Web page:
• 2024.06.21
  • Blog Liguria - A very sweet and old tradition
The Romanengo confectionery shop in Genoa has been run by the same family of Genoese confectioners for eight generations.
These well-known candy makers have managed the oldest confectionery shop in Italy since its opening in 1780.
They offer all kinds of traditional candies and also candied fruit, pralines and sweet pastries which have become a sort of heritage for the city.
The shop has been visited through the decades by a lot of famous and noble clients including the royal family of Savoy and the Italian composer Giuseppe Verdi.

Romanengo interior

Another player, a French businessman, stepped in a few years ago and now shares the ownership of the famed confectionery shop but tradition remains untouch.
The move was made to promote Genoese sweets to the world and soon products will be available for export too.
Romanengo is not the only old shop in the city: there are around sixty stores in Genoa’s alleyways which are protected as 'historical boutiques’ by the Municipality and the Chamber of Commerce and these businesses include a variety of butchers’ shops, tripe shops, confectionery shops, sciamadde (the ancient focaccia shops using a wood oven) and even some jewelry shops. All these places have been around for at least 70 years of non-stop activity and they all display original antique interiors, unaltered and still functioning instruments as well as well-preserved architectural elements from the 18th and 19th century.
These shops are open year round as they are working businesses which anyone can visit but during the “Rolli days” they open up for visits and reveal their secrets and offer ‘behind closed doors’ type of tours.
The “Rolli days” is a cultural initiative that allows you to delve into the Genoese noble homes, a UNESCO protected World Heritage Site, scheduled on various dates, to get to know Genoa and its treasures from a different perspective than usual.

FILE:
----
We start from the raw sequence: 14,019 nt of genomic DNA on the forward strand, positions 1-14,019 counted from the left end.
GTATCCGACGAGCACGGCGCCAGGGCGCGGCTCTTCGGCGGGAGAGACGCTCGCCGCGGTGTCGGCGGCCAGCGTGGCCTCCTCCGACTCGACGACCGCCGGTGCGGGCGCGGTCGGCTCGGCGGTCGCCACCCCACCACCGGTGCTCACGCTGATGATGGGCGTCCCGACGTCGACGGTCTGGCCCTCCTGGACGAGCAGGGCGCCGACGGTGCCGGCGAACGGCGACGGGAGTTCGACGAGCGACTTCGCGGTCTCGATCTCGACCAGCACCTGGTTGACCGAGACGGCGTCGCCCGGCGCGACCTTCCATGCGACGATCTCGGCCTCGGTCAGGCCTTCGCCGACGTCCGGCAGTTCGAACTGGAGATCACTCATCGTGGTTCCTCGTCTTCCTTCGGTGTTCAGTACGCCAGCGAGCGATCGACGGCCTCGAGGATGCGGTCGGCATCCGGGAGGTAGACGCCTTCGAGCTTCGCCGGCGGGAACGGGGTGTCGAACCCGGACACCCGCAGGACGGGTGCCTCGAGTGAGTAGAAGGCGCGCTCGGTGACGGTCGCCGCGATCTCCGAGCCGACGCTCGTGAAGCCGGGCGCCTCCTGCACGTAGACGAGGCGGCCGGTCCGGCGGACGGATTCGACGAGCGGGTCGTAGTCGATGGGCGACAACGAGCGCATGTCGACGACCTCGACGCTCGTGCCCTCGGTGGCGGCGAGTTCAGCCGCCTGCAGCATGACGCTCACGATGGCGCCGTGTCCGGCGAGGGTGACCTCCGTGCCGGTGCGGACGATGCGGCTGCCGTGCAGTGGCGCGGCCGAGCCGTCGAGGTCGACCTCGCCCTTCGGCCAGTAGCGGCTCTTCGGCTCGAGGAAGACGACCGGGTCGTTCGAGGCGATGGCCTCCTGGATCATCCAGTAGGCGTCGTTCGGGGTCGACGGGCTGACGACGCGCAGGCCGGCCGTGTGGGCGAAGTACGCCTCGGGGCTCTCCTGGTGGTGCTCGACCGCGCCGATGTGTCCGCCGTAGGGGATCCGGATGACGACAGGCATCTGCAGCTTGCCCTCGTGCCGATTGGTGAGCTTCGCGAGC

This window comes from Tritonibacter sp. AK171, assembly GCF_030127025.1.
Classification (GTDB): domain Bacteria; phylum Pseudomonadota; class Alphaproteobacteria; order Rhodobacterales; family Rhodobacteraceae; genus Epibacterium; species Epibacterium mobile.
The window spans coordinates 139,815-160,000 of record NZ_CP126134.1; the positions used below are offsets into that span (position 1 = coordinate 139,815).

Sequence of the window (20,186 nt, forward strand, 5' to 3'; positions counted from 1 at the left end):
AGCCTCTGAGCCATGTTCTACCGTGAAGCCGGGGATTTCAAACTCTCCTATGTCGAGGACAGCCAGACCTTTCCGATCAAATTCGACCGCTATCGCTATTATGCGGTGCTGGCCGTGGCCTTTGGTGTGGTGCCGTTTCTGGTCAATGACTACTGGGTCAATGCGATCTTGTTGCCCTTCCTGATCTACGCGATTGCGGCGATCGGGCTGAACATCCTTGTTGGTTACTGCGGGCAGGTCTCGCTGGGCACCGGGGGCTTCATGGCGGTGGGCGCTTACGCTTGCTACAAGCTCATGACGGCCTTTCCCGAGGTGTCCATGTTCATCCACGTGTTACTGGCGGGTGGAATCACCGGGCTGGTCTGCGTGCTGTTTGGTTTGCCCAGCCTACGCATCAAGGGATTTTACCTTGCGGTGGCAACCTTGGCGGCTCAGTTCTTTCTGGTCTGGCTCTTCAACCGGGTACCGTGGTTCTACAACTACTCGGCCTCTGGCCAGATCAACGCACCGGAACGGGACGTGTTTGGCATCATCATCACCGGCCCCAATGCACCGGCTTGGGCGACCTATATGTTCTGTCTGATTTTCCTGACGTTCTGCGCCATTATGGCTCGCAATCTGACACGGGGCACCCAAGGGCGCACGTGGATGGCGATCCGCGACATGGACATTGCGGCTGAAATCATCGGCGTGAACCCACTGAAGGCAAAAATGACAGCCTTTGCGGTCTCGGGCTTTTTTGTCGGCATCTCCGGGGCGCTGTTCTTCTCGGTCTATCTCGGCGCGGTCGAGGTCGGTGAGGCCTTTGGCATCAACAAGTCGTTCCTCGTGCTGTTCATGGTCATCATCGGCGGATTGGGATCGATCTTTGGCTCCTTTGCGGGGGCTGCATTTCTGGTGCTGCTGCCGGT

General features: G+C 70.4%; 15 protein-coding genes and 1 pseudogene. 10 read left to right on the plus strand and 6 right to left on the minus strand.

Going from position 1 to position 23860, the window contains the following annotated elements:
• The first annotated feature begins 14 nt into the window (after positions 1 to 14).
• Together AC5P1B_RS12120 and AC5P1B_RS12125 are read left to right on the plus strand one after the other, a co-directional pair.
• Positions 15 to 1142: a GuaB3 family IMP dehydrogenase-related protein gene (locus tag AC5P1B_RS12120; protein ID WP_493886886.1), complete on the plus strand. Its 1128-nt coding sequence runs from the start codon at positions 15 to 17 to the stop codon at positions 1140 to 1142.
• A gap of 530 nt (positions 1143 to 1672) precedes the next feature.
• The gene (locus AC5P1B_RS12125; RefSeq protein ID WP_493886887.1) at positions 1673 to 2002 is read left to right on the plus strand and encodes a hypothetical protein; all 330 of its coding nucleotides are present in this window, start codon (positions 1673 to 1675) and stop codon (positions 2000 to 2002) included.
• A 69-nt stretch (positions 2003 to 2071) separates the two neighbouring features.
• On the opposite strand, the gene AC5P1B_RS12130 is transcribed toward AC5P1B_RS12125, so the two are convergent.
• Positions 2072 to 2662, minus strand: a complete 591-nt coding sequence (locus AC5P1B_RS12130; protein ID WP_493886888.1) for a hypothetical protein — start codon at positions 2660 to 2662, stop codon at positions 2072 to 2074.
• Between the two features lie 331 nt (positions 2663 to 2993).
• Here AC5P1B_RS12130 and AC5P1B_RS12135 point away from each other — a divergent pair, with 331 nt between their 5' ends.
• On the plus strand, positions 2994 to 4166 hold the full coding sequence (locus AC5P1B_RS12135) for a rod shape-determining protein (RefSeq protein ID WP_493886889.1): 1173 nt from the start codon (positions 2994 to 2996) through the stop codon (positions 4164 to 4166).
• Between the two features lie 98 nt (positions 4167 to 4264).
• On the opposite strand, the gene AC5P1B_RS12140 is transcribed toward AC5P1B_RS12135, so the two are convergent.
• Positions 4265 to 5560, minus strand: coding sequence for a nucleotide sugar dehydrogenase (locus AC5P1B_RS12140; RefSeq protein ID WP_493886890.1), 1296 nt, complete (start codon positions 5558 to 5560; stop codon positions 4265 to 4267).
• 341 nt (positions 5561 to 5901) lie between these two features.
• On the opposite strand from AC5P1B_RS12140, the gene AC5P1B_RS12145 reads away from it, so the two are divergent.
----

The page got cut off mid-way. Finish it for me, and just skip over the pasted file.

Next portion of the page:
During such days, it is also possible to visit the old shops and see how they make, store or stock their products and learn more about the families behind them.

Romanengo entrance and facade

Not only the Romanengo confectionery shop survived the World Wars but the family even inaugurated a small factory near Genoa’s main train station in the decade of the roaring ‘20s and they still produce their own sweets today as mentioned earlier. They now manage three locations across the city center and they are planning on opening abroad.
They make pastries with an Arabic influence as tradition dictates. Genoa in fact always had an Arabic influence thanks to its port and its ties with the Mediterranean Sea.
The Romanengos also make candied fruit and dried fruit using only fresh fruits they get from Southern Italy.
They are well-known for their Jordan almonds too: sugar-coated almonds made following an old traditional recipe which gives them a unique taste, fragrance and crunchiness which have little to do with industrially produced ones.
Romanengo's strong point is the perfect combination between traditional recipes and novelties.
Their desserts last over time and yet they follow historical recipes without using any preservatives. They make jam, marmalade and syrups, dragees made with almonds, pistachios, pine nuts, orange peels and even cinnamon bark - a rather rare specialty. The artisans also became experts in cocoa, which was imported initially only from South America and Africa, therefore creating unique chocolates and pralines. Amongst my favorites are the white chocolate truffles, the meringues, the chestnut cream pastries and the typical Lenten biscuits which are sold only around the Easter period.
They praise using only the best ingredients and they aim at respecting traditions and seasonal diversity when it comes to the fruits used for their creations.


  • Patrizia Margherita
  • Jobtranslator, interpreter, teacher

Although she was born in Italy, she is half Italian and half American and she has become a "multicultural person" who can speak five languages. She has lived and worked in the US, Brazil, Australia, France and the UK so she considers herself a citizen of the world. When she is not teaching or translating, she likes cooking Italian food, hiking and traveling around the world...She has traveled to 80 countries and counting!

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